• BD-ROM (Score:5, Informative)

        by News for nerds (448130) on Saturday November 19, 2005 @01:18PM (#14071270) Homepage
        The Blu Ray video format specifies the maximum read capability of 36 megabits/second. The encoding codec used will allow content creators to compress nearly any resolution as long as it won't surpass 36 megabits/second.

        Actually it's inaccurate.
        The transfer rate for BD-ROM video application is 54Mbps (1.5x speed) according to the official BD-ROM physical format whitepaper [blu-raydisc.com]:

        3: Data rate
        For high-definition movies a much higher data rate is needed than for standard definition.
        With the BD format's choices for both NA and wavelength we have been able to realize a
        format with 5X higher data rate while only doubling the rotation rate of DVD-ROM discs.
        The following numbers offer a comparison:
        Data bit length: 111.75 nm (25GB) (267 nm for DVD)
        Linear velocity: 7.367 m/s (Movie application) (3.49 m/s for DVD).
        User data transfer rate: 53.948 Mbit/s (Movie application) (10.08 Mbps for DVD)
        The BD system has the potential for future higher speed drives.
      • I'm guessing we'll see 1080i as that is compatible with almost every HD TV out there.

        This may be the first time I'm glad for regional releases - here in the UK (and Europe in general I think) HDTV never really took off (because you can't get any sources for it, upscaling DVD players excluded). HD TVs are beginning to sell, for people to use with XBox 360s and HD TV (available next year), but they're all LCD and plasma, typically with a resolution of 720p. So, I imagine we'll actually see mostly 720p release

        • The main reason HDTV isn't as popular in the UK and Europe is that PAL and SECAM (same resolution / refresh, same mono picture, different ways of encoding colours) don't suck nearly as badly as NTSC[1], so there isn't as much incentive to replace them. Sky are going to start broadcasting HDTV next year, and I imagine that the cable companies will follow suite.

          Personally, I've pretty much given up on broadcast TV. There are too many adverts - I don't know how people in the US stand it, since they get ev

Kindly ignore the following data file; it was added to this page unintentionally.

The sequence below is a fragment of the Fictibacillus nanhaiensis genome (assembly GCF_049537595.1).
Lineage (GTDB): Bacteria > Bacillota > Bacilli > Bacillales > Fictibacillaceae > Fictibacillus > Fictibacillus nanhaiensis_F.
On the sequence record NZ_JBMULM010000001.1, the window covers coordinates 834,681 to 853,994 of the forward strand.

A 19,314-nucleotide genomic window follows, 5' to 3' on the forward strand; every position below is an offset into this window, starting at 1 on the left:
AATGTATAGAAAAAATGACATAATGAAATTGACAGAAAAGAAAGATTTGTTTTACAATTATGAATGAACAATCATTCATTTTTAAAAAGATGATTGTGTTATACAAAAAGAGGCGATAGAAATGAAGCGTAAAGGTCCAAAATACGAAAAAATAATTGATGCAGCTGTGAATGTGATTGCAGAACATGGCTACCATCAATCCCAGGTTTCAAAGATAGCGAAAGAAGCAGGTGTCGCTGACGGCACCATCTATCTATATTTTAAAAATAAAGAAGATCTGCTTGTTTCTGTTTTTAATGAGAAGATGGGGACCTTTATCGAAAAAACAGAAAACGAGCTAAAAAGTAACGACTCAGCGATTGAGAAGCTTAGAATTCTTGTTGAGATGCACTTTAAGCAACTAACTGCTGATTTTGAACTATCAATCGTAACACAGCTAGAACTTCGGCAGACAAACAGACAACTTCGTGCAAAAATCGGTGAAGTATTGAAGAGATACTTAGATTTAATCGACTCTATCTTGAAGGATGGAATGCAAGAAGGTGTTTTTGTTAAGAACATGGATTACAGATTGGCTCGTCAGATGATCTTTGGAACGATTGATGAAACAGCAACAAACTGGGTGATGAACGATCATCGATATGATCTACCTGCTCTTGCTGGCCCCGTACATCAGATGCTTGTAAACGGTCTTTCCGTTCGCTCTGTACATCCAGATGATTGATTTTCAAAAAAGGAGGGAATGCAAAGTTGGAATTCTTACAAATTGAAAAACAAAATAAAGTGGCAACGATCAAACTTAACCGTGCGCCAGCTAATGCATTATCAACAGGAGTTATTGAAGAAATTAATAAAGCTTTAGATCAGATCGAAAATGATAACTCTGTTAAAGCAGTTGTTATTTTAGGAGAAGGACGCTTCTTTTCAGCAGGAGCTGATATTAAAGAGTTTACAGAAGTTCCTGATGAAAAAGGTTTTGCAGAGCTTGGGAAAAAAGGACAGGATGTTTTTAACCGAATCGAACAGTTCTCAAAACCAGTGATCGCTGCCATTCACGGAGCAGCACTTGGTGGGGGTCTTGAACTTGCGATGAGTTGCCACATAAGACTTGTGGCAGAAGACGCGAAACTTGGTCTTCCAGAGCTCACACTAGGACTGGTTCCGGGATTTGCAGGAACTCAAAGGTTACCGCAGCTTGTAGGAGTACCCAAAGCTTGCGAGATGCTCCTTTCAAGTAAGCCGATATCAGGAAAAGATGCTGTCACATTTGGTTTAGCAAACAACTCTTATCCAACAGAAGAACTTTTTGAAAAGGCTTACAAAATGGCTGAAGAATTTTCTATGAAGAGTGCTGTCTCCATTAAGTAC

• Boycott Sony (Score:3, Insightful)

    by dan of the north (176417) on Saturday November 19, 2005 @12:28PM (#14071045)
    Not forever, just until January 02 /06

    If Sony misses out on the Christmas rush perhaps they, and the rest of the E! industry, will figure out that their customers don't like to be harrassed.

    Columbia Records, Epic Records, Legacy Recordings, Sony Classical, Sony Nashville, Sony Wonder, Sony Ericsson, Sony Music, Sony Pictures, Sony Electronics & PlayStation.

    • Re:Boycott Sony (Score:4, Insightful)

      by quarkscat (697644) on Saturday November 19, 2005 @02:36PM (#14071653)
      IMHO, Sony deserves more "pain and suffering" than just a boycott until January 02, 2006. Based upon (1) their membership positions (leading) within the RIAA and MPAA, and (2) their blatantly illegal use of spyware/malware DRM, I will not be purchasing ANY SONY-branded PRODUCTS for at least until 2007.

      If enough consumers "vote with their dollars", not only SONY will get the message, but so will the other members of the **AA. Who knows, maybe even "our*" (*not really ours) legislators will get the message. There used to be something called "fair use" under copyright law that has been turned upside-down by DMCA. The currently inevitable emergence of personal computers and consumer electronics with embedded DRM, as well as the upcoming MS Windows (DRM Edition AKA Vista), "fair use" will be a fond distant memory.
       
    • Mod the parent up. I'm definitely on board for this.
    • Good post! I knew I couldn't be the only one thinking this.
  • by bogaboga (793279) on Saturday November 19, 2005 @12:29PM (#14071055)
    Didn't Microsoft and its colleagues say that the Blue Ray technology from SONY is more than a year away, and that it's not viable? Sony here disproves that. My problem with Sony is that I see Microsoft tendencies in it as well.